Plants in the Garden: February
Started by: Tim IngramGo to latest contribution by Tim Ingram, 25 February 2013, 11:36. Go to bottom of this page.
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Bulbs are also beginning to make more of a show and there are a few early flowers on Muscari pseudomuscari (chalusicum), a particularly delightful species in a genus that often doesn't get its just desserts from gardeners. I find muscari very valuable for their contrasting form to other bulbs. The bright orange Crocus chrysanthus hybrid seemingly was never planted, but appeared from somewhere (probably from topdressing the bed) and makes a glorious show. The simplicity and beauty of crocus flowers is well brought out in the final picture of C. laevigatus and shows why, despite their relatively transient flowers, they are amongst the finest of garden plants.
Although we have opened our garden for very many years, associated with the nursery, this is the first time we have opened in February for the National Gardens Scheme. We were lucky to have a fine day and the snowdrops probably looking as good as ever they have, and had just over 100 visitors, who made the day most enjoyable. We always try to mention the AGS as much as possible, and everyone has to walk past our covered sand bed on the way into the garden, so a few might be intrigued by the alpines growing there - a few new members for our Groups? Well who knows; any gardener who likes to come out on a cold February day has the spirit to grow alpines...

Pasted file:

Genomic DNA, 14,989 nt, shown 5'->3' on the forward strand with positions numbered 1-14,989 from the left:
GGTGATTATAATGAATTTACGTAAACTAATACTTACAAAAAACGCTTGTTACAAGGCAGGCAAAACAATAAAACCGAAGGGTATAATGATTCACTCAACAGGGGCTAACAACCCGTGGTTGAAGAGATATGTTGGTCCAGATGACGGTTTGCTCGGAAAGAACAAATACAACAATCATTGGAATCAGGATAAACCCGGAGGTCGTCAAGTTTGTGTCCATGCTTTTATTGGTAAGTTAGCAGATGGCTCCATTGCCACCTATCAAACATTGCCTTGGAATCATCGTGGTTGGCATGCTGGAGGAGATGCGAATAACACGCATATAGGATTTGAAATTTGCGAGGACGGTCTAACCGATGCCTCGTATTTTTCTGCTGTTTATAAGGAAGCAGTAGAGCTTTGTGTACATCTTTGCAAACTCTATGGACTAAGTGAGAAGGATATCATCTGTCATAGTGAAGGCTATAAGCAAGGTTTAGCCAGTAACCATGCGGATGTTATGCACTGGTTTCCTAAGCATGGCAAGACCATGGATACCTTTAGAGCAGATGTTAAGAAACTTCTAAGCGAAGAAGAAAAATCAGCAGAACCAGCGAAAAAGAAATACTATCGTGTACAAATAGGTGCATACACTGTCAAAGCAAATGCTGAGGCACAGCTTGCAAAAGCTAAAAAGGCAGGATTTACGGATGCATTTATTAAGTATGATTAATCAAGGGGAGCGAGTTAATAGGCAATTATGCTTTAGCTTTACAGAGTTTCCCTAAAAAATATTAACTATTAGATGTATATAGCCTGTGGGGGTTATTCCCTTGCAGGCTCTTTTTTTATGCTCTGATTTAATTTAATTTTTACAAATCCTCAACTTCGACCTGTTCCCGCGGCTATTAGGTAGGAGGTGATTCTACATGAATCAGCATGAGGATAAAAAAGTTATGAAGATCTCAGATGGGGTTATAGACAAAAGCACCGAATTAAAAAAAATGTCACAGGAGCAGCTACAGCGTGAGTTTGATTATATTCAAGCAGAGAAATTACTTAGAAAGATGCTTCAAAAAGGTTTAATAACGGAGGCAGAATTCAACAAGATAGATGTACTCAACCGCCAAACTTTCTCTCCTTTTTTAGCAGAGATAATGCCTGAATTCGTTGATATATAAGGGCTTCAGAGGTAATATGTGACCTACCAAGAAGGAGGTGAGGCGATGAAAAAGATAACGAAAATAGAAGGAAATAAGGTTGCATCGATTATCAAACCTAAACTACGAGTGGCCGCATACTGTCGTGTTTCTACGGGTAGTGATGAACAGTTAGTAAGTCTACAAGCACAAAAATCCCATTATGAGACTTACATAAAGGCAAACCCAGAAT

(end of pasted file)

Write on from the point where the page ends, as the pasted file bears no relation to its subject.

So many visitors in February is no mean feat, Tim. Well done - you must have been very grateful for an improvement in the weather!
Thanks Maggi - yes Garden opening in February is rather a matter of luck with the weather, but there is a lot of interest even from people who are not mad keen on snowdrops. I remember very many years ago visiting Eric Hilton's garden just north of Bristol, and being captivated by it (he writes about in Alpines '86). I always think of alpine gardens as being a cut above most gardens because of their wonderfully detailed interest, but many gardeners probably don't think of plants in this way, and perhaps many alpine gardeners wouldn't consider opening their gardens either. Expectations are always very high and gardens very personal.
While I was never able to visit Eric Hilton's garden, we did have the pleasure of having him stay here when he came to talk in Aberdeen - it seems a very long time ago- well, it IS a long time ago.